Christie Evans and Jonathan Robert Pool
Topics in Interlingual Technology
Example Topic: Interlingua-Based Translation
To illustrate some features of work in interlingual technology, we present some information about one of the above topics: interlingua-based translation.
The term machine translation (MT) most frequently refers to fully automatic machine translation (FAMT), or batch translation, in which a computer program takes source language input and translates it into target language output, without interaction with a human. This is contrasted to human-aided machine translation (HAMT), in which a person may be asked to resolve ambiguities or make other choices during the machine translation process, or computer-aided human translation (CAHT or MAHT), in which a human translator utilizes various computer tools such as bilingual dictionaries and example bases of translated texts to assist and speed his translation process.
One may distinguish MT architectures from MT technologies. An MT architecture is the basic process by which MT takes place; an MT technology is a method for performing one or more functions required by the MT architecture. Typically, an MT process implements only one architecture, but it may utilize multiple technologies. In these terms, interlingua-based translation automation is an architecture, not a technology. The two main architectures for MT systems today are pair-wise (also called "transfer"), in which the system translates directly from the source into the target, and interlingua, in which the system translates the source into an intermediate representation, which it then translates into the target language(s).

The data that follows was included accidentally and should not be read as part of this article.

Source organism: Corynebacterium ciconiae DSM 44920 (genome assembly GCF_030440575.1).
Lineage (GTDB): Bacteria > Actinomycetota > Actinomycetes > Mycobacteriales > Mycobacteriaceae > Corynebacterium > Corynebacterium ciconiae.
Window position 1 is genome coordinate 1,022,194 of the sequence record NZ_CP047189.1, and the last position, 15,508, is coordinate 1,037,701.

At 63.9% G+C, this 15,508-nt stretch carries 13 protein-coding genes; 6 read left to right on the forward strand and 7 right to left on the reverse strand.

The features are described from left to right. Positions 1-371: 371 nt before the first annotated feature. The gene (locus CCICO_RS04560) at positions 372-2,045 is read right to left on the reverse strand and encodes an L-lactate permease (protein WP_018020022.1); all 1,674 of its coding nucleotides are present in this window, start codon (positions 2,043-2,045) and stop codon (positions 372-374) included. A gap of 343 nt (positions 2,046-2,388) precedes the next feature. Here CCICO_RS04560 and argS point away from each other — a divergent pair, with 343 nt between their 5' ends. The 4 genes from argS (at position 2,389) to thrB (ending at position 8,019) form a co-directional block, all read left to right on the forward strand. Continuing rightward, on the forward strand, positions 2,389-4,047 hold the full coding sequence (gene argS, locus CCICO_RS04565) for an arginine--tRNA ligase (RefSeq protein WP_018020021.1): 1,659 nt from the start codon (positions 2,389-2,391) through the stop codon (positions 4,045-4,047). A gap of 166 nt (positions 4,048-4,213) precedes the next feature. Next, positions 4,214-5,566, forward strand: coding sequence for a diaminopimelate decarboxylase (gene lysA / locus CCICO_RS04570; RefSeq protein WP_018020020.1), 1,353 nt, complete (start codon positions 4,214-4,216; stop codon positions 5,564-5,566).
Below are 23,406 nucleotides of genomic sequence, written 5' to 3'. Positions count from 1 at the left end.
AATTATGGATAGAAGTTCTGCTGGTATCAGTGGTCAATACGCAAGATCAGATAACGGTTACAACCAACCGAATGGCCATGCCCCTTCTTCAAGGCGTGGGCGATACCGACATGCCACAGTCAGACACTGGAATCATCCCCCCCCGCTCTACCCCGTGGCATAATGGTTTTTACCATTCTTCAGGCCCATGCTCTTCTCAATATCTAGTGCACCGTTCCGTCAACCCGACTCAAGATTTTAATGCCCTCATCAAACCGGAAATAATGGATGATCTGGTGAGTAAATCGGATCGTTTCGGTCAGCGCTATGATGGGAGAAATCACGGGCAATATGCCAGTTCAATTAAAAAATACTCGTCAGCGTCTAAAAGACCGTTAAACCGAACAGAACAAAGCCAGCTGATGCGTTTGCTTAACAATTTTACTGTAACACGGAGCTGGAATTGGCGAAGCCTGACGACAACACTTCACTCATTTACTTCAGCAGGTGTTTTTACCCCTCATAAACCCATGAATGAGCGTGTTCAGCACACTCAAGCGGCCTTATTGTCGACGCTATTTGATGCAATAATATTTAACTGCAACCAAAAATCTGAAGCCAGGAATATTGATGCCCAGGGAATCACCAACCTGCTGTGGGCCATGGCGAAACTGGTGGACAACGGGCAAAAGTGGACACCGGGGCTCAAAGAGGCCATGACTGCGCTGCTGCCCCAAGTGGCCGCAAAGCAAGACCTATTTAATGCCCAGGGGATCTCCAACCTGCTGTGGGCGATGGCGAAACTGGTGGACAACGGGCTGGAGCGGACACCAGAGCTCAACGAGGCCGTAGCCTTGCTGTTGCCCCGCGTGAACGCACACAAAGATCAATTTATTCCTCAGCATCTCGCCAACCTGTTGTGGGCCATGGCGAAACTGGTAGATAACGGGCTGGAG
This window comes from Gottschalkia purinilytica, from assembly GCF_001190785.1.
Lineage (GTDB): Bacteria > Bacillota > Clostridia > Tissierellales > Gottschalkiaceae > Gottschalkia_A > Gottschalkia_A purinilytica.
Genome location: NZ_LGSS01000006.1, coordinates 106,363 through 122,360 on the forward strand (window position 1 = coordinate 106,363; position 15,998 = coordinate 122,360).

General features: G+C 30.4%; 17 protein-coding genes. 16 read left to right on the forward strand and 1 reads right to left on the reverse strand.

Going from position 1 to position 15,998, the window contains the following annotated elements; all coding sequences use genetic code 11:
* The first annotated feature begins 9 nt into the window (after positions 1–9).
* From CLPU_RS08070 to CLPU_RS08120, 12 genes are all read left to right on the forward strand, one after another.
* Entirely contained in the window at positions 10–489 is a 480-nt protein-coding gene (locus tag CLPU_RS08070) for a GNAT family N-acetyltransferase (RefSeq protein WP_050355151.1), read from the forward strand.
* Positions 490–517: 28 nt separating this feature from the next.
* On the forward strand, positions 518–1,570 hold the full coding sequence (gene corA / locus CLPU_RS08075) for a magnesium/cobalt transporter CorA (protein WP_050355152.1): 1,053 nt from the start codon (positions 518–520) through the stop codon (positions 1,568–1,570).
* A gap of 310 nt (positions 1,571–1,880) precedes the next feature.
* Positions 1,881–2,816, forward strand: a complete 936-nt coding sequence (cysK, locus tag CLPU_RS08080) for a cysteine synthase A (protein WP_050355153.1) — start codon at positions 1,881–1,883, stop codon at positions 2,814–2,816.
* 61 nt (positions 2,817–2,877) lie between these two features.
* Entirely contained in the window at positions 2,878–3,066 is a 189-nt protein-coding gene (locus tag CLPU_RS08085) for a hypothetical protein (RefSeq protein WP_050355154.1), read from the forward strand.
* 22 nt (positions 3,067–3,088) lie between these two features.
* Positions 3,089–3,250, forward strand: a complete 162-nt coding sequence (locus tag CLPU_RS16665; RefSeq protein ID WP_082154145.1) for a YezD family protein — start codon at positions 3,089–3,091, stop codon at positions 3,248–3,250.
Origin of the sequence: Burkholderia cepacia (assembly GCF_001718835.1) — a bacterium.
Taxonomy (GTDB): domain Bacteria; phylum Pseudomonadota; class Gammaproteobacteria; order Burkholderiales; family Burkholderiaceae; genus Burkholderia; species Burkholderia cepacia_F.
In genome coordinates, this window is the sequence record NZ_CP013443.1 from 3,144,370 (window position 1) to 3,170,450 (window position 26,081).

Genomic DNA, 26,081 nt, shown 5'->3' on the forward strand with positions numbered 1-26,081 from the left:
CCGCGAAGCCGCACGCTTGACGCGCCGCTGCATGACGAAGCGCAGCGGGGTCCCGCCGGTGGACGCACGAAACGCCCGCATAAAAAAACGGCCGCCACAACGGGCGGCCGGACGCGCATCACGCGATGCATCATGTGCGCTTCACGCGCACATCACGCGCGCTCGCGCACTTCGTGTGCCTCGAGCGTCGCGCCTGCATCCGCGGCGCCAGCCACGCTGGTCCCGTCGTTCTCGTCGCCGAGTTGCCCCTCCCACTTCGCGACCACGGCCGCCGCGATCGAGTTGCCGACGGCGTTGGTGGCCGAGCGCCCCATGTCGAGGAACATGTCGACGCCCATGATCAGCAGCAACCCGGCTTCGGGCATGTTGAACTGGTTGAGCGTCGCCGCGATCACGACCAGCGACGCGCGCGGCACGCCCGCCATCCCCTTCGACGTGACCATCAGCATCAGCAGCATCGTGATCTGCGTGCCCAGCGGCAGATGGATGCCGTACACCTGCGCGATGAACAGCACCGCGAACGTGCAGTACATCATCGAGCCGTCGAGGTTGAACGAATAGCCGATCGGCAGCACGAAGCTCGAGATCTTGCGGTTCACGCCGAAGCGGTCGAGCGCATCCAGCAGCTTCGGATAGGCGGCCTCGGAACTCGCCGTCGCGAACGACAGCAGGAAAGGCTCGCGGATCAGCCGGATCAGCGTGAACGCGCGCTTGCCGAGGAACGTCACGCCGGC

The automated understanding of natural language is the fundamental research problem for MT.
However, to the extent that the automated understanding of natural language is expensive or impossible, controlled input is a research problem. This is the problem of inducing and helping writers and speakers to produce and/or modify content so as to make it translatable.
Interlingua design is a basic research problem for interlingua translation. Interlinguas can be designed to take advantage of similarities between the source and target language and can be structured to cope most effectively with their differences. The design of interlinguas also responds to requirements and evaluation criteria with respect to precision, ambiguity, stylistic variety, and other attributes.
Other research problems
The most prominent discussion involving interlingua MT deals with the question: "Is interlingua MT superior or inferior to pair-wise MT?" There is reason to believe that the answer is: "It depends." Certain attributes of the translation problem and environment favor pair-wise MT, and some favor interlingua MT. One attribute is the number of languages involved: